1. Do an extensive intake questionnaire so you know from the first meeting what all the factors are in terms of asthma, allergies and acid reflux, anxiety and medications along with how much they are moving throughout the day.
  2.  Complete a breathing assessment in the initial lesson. Asthmatics are classic ‘over-inhalers’, meaning they are taking in more air than they are letting back out (not hard to see how that would impact singing, right?!).
    1. Within the assessment discover the breath ratio and explore mobility of the ribcage. Very often it is ‘stuck’ in the inhale position (called ribcage flare) and part of the work they need to do is to learn how to move the ribcage on the breath in AND the breath out.
  3. Give the singer the task for the week between when they will see you next of observing their breath in different situations – low stress, high stress, hanging out with friends, speaking in public and private situations, while they are singing, in the morning and at night.
  4. In the studio begin the lesson with gauging where the breath is that day. Use the first 5-10 minutes to do some kind of breath work to help balance the breath. ** DO NOT do this if they are symptomatic.
  5. If they are symptomatic begin here. If they are not, do this next, and incorporate it into vocally warming up. Use postures that target the thoracic spine, ribcage and diaphragmatic ability as well as deep relaxation through forward bends, spinal twists and psoas release.

If you have a singer you are working with, or you are a singer with asthma and I would like some support on your journey, don’t hesitate to reach out!

  1. https://www.cdc.gov/asthma/impacts_nation/asthmafactsheet.pdf

Read More

Will you love your body in 2017?

How much love do you ever offer your own body? I am all too familiar with the cycle of feeling frustrated and bummed and downright angry when it feels like your body is rebelling against you, not functioning as it should and, well, letting you down.

With only a few days left in 2016 it is inevitable to watch thoughts turns to resolutions that focus on changes can we make in 2017 to better our body. So often those changes are focused on ways our body seems currently deficient and hearkening back to the bod of yester-year when we were 20 and had no kids, and even if we didn’t eat well it didn’t show up around our mid-section.

What if we begin the year by honoring our body, rather than hating it for the small ways it isn’t perfect?

What if we focus on the things our bodies have done and all the ways it supports us every day and the things we can do to support it back?

This is what I love about the yoga I practice and teach. It is about coming to the mat and meeting your body where she is right now. Greeting her, celebrating her and working with, rather than fighting against, her.

Yes, the changes will happen when you show up on the mat, but to get there on a path of love is so much more powerful and effective than fighting down a path of deprecation.

Sounds way better than resolving to lose 30 pounds to fit into the bikini you bought 10 years and 2 kids ago, right?

I hope you will join me on your mat in 2017 and walk a path toward loving your body by waking up and embracing the parts that have been dormant for however many years, defining a new relationship, building strength, stability and mobility.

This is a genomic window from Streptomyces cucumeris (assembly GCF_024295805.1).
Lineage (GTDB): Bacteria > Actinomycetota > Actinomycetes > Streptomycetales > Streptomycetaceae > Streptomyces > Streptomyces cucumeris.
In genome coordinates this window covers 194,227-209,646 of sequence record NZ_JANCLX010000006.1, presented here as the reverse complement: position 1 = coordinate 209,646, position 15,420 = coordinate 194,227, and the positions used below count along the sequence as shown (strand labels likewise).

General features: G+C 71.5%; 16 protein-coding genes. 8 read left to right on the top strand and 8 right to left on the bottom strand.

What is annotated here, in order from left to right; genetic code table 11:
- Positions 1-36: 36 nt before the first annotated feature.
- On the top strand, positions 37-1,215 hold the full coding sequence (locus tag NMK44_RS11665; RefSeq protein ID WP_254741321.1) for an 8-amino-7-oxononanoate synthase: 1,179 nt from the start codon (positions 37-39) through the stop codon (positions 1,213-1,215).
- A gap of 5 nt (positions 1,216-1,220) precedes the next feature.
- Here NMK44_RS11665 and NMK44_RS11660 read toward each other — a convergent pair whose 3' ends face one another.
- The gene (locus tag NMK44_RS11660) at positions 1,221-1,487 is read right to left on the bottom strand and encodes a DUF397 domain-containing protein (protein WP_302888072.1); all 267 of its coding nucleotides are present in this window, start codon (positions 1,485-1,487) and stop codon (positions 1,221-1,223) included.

Read More

Paragons of Posture or Perpetuating Problematic Patterns?

The title of this post is a small nod to my word-smithing grandfather and my English teacher mother. I do so love some good alliteration and I hope it has gotten your attention!

What I really want to talk about is the issue of using a ballet dancer’s posture as the best model for how a singer should comport his or her body while singing. I’ve read many a comment on Facebook threads lauding a ballet dancer’s posture, in particular, first position, as an avenue to teach posture to singers. My short response is ‘that’s probably a bad idea’.

The longer reasoning is this:

I’ve written before about my issues with posture and the power of using a model of alignment based on bony markers instead. My issue with looking at ballet posture and extrapolating it to singing is this: singing and dancing are two different activities. The desired outcome of posture in ballet is appropriate for ballet and ballet only.

There are very clear rules about how to hold the body in ballet – each of the five fundamental ballet positions for arms and feet are practiced as a way of building a foundation to accomplish other ballet moves.

As this image from aballeteducation.com shows us (click the link to see it larger), there are LOTS of things done to the body to achieve first position in ballet. AND lots of these things are contrary to finding a place of neutral alignment that allows for the greatest functionality in the body and voice. The places that I want to look to see if a postural position is going to help singing include: the feet, the legs, the pelvis, the core, the arms and the neck.

4e9f915b4d5d210fffadd11fad448886

So, assuming you are doing first position correctly, there is no weight in your heels, your feet are turned out to an extreme, kneecaps are engaged and lifted, ribcage is down (more on that in coming paragraphs), THE OBLIQUES ARE COMPRESSED, and the arm muscles are rotated forward. While those elements may lead to a fantastic first position, THEY DO NOT EQUAL ALIGNMENT. The feet as our foundation are off in this position. Of special note is that breathing for classical singing will be greatly compromised if the belly is ‘compressed’, which I’m assuming means engaged on a constant basis.